No one in the mainstream media seems to care about a young Autistic boy, who was shot to death by police while sat peacefully next to his father in the family car, because he doesn’t fit the current narrative that racist white cops are targeting black males. The reality is, police are militarized today and many have become threats to all of us.
By Janice Matthews
Few Americans know that a six-year-old first-grader, Jeremy David Mardis, was shot to death by two Marksville, La. deputy city marshals on Nov. 3, 2015 when they fired 18 rounds into the car he was sitting in with his father, Christopher Few. Five of those bullets struck Jeremy, killing him instantly, while his father survived being critically wounded, hit twice in the head and chest.
Both marshals who fired into the car, Derrick Stafford, 23, and Norris Greenhouse Jr., 32 were black. Both Jeremy and his dad were white. The victims were not brandishing weapons, hadn’t posted incendiary anti-police rhetoric on their social media pages, and were not trying to grab the marshals’ guns or run away from them.
In fact, police body-cam footage of the carnage, released this week in an evidentiary hearing in the case against the marshals, who have been charged with second-degree murder and attempted second-degree murder and will go to trial in November, show Few had his hands up and clearly visible when the marshals inexplicably opened fire. Little Jeremy, who was autistic, was in the seat next to his dad with his seat belt on.
Yet in spite of this video evidence that Few’s hands were up and empty before the shooting began, no “Hands up! Don’t shoot!” protest has ensued. No one is burning local businesses or looting the Walmart. Protestors have not shut down roads or interstate traffic or even burned any cop cars.
The media has not devoted round-the-clock coverage to endlessly looping the graphic video punctuated by volatile, incendiary speeches from white church or civic leaders calling for national outrage over whites being shot and killed by racist black cops.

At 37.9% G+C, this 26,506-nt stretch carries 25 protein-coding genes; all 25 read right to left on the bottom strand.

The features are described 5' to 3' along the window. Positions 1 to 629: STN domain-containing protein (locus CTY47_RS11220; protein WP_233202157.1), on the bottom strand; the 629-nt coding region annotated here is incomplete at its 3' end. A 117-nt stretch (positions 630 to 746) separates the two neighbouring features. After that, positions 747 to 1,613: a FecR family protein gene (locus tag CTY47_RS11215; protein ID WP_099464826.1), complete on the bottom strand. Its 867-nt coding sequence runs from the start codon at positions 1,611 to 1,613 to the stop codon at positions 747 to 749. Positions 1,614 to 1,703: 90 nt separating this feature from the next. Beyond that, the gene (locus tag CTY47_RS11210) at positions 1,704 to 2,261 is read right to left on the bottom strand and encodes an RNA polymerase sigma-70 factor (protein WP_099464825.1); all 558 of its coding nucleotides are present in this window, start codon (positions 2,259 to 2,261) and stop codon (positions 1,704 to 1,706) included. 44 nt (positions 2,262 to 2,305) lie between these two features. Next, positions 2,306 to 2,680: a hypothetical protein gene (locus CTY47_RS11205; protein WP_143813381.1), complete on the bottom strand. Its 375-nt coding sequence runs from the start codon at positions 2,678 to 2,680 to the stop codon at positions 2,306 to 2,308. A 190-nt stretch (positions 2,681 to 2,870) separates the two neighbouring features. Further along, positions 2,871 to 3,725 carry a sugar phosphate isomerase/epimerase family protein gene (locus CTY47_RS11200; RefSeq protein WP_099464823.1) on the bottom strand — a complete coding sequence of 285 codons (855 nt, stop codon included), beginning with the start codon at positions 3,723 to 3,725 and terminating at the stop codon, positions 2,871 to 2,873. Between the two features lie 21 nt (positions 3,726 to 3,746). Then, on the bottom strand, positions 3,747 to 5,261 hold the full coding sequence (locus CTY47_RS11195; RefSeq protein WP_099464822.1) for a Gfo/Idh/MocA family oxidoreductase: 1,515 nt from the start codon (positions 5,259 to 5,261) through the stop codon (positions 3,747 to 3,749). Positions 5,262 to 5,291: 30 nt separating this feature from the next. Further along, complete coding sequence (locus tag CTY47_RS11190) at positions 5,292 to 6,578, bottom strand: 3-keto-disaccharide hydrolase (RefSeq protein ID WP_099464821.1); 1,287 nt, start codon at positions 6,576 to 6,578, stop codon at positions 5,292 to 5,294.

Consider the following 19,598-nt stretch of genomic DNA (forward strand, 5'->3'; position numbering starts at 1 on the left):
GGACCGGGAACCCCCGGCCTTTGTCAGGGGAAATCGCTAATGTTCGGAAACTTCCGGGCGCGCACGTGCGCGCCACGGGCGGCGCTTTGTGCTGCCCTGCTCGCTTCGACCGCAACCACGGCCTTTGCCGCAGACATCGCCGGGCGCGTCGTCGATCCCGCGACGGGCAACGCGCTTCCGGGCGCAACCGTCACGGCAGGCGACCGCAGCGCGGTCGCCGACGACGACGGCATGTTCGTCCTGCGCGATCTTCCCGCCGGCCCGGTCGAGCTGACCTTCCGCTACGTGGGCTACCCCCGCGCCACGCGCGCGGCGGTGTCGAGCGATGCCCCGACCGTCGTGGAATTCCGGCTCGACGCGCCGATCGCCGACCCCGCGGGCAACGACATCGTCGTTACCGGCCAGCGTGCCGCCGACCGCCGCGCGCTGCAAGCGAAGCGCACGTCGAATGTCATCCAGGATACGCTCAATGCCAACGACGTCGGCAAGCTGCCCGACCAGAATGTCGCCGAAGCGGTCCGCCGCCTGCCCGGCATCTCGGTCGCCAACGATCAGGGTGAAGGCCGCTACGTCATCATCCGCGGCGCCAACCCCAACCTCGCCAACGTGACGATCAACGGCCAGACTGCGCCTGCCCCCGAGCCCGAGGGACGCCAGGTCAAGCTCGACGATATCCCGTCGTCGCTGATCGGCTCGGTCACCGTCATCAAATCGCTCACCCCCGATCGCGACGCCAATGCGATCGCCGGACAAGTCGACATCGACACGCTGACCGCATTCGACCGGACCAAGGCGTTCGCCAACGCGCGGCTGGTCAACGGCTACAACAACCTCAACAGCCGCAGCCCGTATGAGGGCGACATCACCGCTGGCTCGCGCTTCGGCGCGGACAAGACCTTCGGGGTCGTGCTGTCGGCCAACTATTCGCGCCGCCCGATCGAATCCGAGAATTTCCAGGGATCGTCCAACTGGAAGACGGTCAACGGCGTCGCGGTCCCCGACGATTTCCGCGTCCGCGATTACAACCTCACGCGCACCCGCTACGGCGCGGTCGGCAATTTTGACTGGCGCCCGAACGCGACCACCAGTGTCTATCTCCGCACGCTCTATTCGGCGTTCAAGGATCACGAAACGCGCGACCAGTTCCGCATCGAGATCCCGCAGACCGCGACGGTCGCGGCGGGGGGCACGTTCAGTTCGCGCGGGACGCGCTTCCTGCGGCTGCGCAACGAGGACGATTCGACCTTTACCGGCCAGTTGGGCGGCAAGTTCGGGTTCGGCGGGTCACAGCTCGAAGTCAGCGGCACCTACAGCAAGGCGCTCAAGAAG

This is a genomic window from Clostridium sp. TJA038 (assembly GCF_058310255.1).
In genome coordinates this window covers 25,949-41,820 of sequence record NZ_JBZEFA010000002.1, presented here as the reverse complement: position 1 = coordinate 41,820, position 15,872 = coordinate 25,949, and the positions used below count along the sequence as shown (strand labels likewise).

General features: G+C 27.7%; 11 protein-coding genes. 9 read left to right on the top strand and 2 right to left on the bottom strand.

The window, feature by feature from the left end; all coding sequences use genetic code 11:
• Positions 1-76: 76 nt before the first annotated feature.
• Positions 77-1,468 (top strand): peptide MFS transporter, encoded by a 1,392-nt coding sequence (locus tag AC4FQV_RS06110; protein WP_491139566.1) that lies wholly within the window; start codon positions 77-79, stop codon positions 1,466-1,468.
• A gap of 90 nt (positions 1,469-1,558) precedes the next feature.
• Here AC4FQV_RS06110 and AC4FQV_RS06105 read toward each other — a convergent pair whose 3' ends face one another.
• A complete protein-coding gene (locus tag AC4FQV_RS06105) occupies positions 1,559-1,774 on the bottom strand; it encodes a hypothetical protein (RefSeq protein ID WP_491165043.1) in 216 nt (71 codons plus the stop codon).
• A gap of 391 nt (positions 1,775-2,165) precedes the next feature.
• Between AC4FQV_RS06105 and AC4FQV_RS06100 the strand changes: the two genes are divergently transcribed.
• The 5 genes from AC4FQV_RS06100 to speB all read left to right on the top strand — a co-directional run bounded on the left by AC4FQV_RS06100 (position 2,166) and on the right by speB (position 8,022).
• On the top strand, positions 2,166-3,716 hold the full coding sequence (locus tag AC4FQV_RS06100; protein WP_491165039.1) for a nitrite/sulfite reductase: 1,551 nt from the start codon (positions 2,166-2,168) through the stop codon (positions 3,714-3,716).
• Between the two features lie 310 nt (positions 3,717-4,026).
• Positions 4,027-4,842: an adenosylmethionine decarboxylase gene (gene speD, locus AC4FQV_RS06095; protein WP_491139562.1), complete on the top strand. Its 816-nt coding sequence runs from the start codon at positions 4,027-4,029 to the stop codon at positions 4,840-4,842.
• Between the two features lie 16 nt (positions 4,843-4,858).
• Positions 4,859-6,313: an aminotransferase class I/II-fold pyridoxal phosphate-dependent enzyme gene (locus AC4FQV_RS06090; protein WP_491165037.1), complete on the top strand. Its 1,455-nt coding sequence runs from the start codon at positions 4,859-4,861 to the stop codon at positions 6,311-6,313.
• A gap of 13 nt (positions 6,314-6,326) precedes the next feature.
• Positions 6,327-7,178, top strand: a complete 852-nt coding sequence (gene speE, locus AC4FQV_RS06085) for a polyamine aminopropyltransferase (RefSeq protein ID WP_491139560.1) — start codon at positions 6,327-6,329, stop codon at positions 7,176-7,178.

The facts in this case simply don’t fit the currently accepted narrative of what police violence in America looks like. Black men being killed by cops—whether or not they’re involved in a crime or brandishing a weapon at the time of the shooting—is deemed indisputable evidence of institutional racism. White men—and little boys, in this case—being killed by cops is most often mentioned by reports, if it is reported at all, simply as tragic accidents.
The calm, measured response to the horrific killing of a little boy by what should be trusted authorities is even more remarkable given the disclosure that Stafford—who emptied his semi-automatic revolver’s clip of hollow-point bullets into Few and Jeremy—“has shown a pattern of using excessive force on other people who didn’t pose a threat, according to Louisiana prosecutors,” wrote AP.
The state attorney general’s office argued in court filings that Stafford’s previous “bad acts” show he is “motivated to use excessive violent force against individuals he interacts with …,” according to their recent court filing arguing the jury should be informed of his violent history. They wrote Stafford used a stun gun on a man who was handcuffed as well as on a young mother who had been placed in a police car, and broke the arm of a 16-year-old girl while stopping a fight on a school bus.
There are certainly many good cops in America, who put themselves in the line of fire to protect citizens every day. Yet the militarization of today’s police forces, via both equipment and training, has led to far too many out-of-control “soldiers” who take to the streets with a mentality of ruthlessly going after “the enemy.” All too often, the perceived enemy is the very citizens that pay to be protected and served.
To quell the rising surge of police violence, law enforcement personnel who are committing brutality and murder must be held to account just like any other American criminal, as is the case now for Stafford and Greenhouse in Louisiana. On a wider scale, law enforcement training must be de-militarized. Techniques for de-escalating situations must once again be taught and reinforced and military equipment now being used by police departments around the country must be decommissioned, so that police officers begin to truly protect and serve the citizens they now view as the enemy.
Janice Matthews is a writer and editor, who lives in Florida.